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Published: March 6th 2013
Tupiza was a small village of no onsequence. Now mainly due to back pacKers things are improving, the roads are getting better, there are good places to eat and a few ATMs and reasonable places to stay. The costs are half of what is in Argentina across the boarder. The town is surrounded by hills of a particular nature. They are almost bare and compltely made of red stone (something like the laterite stone, but dry). It is something unique to this area. The hills are with sharp sides. Erosion has made interesting statuets and figures on these rocky formations. There are 4 wheel drive conducted excursions to the hills.
After our pleasant "Ride with the Gouchos" experience in Salta myself and Laticia opted for a horse riding trip to the hills rather than a jeep excursion. Again the horses were gentle and well trained and never gave us any cause for concern. Half way trough the trail we stopped near a small stream with picturesque surroundings for the horses to drink and for us to have a rest. The whole ride took almost 3-4 hours. It was pleasant activity which would have been more enjoyable but for the long walk in
the searing sun to get to the horses in the first place. It would have enhanced the experience if they kept the horses out of town and collected us at the hostel. But the rates were low for me to complain or suggest something.
In the evening we went to a local restaurant and had a sumptuous dinner with salad steak and a 750ml bottle of Bolivian lager ( which also was very good) all for about 7 Euro. We also bought tickets for the bus trip next day to Uyuni. I had read horror reports on the this trip. Most back packers will take a 3 day tour of Uyuni salt flats starting in Tupiza. But that was on a different easier route. The bus turned up nearly half an hour late and the condition of the bus also did not instil any confidence in us.
It soon stopped and was invaded by venders trying to sell mainly food items. However we were on the main road to La Paz, the Bolivian capital, and the road condition was OK. However in less than half an hour the bus turned off the main La Paz road into a narrow dirt track and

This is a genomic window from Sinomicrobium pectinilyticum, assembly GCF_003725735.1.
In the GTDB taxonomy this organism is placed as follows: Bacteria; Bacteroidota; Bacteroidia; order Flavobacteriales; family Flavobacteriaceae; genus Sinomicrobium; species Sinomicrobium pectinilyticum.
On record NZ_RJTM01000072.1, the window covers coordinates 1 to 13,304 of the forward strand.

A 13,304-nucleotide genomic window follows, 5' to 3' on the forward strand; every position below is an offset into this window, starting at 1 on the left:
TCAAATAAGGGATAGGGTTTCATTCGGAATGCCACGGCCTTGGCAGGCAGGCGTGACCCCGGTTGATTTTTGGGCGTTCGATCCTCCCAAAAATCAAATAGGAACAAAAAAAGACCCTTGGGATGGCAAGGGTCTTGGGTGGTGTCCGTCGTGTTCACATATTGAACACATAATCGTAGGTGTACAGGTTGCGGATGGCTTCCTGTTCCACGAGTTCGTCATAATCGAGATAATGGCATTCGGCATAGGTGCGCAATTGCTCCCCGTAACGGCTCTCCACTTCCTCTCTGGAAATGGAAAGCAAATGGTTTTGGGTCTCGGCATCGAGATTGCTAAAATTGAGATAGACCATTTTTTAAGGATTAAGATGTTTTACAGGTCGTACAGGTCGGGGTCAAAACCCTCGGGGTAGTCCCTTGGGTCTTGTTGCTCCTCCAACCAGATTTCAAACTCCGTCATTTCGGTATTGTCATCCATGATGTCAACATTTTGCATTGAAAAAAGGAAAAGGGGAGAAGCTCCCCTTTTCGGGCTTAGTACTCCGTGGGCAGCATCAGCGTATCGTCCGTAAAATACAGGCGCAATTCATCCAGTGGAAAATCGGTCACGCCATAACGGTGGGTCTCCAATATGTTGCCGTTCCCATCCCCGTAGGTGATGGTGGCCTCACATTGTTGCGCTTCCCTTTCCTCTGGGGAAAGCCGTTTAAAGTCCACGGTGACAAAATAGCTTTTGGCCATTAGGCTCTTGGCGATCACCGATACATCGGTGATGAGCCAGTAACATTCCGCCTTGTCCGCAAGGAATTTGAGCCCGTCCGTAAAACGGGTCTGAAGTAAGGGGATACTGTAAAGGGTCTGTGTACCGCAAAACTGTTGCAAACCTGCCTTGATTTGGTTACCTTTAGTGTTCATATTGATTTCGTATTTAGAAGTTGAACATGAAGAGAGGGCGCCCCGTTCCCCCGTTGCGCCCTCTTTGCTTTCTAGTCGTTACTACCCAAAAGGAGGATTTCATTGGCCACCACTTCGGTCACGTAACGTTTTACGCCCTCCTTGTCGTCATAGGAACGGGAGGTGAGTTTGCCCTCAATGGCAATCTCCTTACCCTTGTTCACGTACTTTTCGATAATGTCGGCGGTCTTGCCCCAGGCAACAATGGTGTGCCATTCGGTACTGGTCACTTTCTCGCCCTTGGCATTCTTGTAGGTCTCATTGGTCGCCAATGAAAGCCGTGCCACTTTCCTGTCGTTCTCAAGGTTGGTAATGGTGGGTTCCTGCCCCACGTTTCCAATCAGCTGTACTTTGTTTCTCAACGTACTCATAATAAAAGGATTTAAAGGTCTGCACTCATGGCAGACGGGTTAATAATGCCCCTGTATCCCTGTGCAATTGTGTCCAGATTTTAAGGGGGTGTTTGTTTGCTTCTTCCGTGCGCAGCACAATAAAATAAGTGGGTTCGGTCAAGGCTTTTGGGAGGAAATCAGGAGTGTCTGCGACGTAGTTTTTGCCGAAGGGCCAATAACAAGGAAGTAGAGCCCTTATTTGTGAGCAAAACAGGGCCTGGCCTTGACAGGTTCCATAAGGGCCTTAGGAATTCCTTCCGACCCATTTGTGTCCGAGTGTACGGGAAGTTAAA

started climbing and climbing through narrow tracks cut on the side of the hills. There was no tarmacadam or concrete on the road. As for width there was just enough room for one vehicle. This went on until we reached about 3000m in height. Then it was moving from hill to hill 200m down 300m up. At this stage there were peculiar rock formations all around but the scenery soon became dominated by a single mountain, Cerro Chlorolque, which was of black rock (unusual in the area) capped with snow running down its sides. At every turn we were looking at drops of 500 m or so with barely a foot seperating the back wheel from the precipice.
Half way through, we came to another small town, Attocha, where we could use the bathrooms after more than 4 hours. All off the passengers got down at least to stretch themselves and I hoped that the rest of the journey would be less hazardous. I can understand why there are so many accidents in this area most of the time the whole vehicle missing or fallen more than a 1,000m.
Soon we left Attocha and the bus started climbing again and soon reached
a plateau. It was a blessing that it had not rained the last couple of weeks. We had to drive through a lot of dried river beds. However after Attthat there were no chasms or hairpin bends but the " road" condition if anything only deteriorated. We all heaved a sigh of relief as we finally reached Uyuni by 1800hrs (7.5hrs) to end the bone shattering drive. By this time we were all covered in dust and the condition of bags were even worse. We were glad to get into our respective hostels. There again, there was no Wi-Fi in either hostel so I am posting a few pages from La Paz. We confirmed our Salt Flats Tour for the next morning, had a fabulous meal with beer for 8 Euro before retiring to bed.
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